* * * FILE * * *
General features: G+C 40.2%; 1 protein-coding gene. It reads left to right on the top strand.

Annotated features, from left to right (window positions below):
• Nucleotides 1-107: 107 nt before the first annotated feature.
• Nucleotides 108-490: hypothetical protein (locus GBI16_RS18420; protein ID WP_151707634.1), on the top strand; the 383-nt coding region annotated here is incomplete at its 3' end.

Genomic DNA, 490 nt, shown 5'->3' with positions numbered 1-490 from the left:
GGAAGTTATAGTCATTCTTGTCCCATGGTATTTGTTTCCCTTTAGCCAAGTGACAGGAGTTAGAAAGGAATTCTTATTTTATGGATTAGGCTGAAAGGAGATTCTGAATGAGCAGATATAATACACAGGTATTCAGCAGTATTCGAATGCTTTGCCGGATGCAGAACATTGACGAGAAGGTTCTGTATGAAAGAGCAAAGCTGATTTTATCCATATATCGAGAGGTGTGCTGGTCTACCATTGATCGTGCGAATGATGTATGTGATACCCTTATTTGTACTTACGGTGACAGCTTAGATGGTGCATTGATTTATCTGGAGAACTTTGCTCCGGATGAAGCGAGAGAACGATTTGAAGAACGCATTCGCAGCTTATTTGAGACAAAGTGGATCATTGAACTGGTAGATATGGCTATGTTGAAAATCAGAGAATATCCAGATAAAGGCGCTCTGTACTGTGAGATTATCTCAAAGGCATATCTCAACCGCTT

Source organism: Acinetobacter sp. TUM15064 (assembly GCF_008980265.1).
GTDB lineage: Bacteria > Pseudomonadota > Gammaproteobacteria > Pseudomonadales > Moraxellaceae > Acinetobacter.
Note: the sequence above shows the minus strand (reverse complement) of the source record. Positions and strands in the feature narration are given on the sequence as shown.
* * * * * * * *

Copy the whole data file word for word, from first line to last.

General features: G+C 40.2%; 1 protein-coding gene. It reads left to right on the top strand.

Annotated features, from left to right (window positions below):
• Nucleotides 1-107: 107 nt before the first annotated feature.
• Nucleotides 108-490: hypothetical protein (locus GBI16_RS18420; protein ID WP_151707634.1), on the top strand; the 383-nt coding region annotated here is incomplete at its 3' end.

Genomic DNA, 490 nt, shown 5'->3' with positions numbered 1-490 from the left:
GGAAGTTATAGTCATTCTTGTCCCATGGTATTTGTTTCCCTTTAGCCAAGTGACAGGAGTTAGAAAGGAATTCTTATTTTATGGATTAGGCTGAAAGGAGATTCTGAATGAGCAGATATAATACACAGGTATTCAGCAGTATTCGAATGCTTTGCCGGATGCAGAACATTGACGAGAAGGTTCTGTATGAAAGAGCAAAGCTGATTTTATCCATATATCGAGAGGTGTGCTGGTCTACCATTGATCGTGCGAATGATGTATGTGATACCCTTATTTGTACTTACGGTGACAGCTTAGATGGTGCATTGATTTATCTGGAGAACTTTGCTCCGGATGAAGCGAGAGAACGATTTGAAGAACGCATTCGCAGCTTATTTGAGACAAAGTGGATCATTGAACTGGTAGATATGGCTATGTTGAAAATCAGAGAATATCCAGATAAAGGCGCTCTGTACTGTGAGATTATCTCAAAGGCATATCTCAACCGCTT

Source organism: Acinetobacter sp. TUM15064 (assembly GCF_008980265.1).
GTDB lineage: Bacteria > Pseudomonadota > Gammaproteobacteria > Pseudomonadales > Moraxellaceae > Acinetobacter.
Note: the sequence above shows the minus strand (reverse complement) of the source record. Positions and strands in the feature narration are given on the sequence as shown.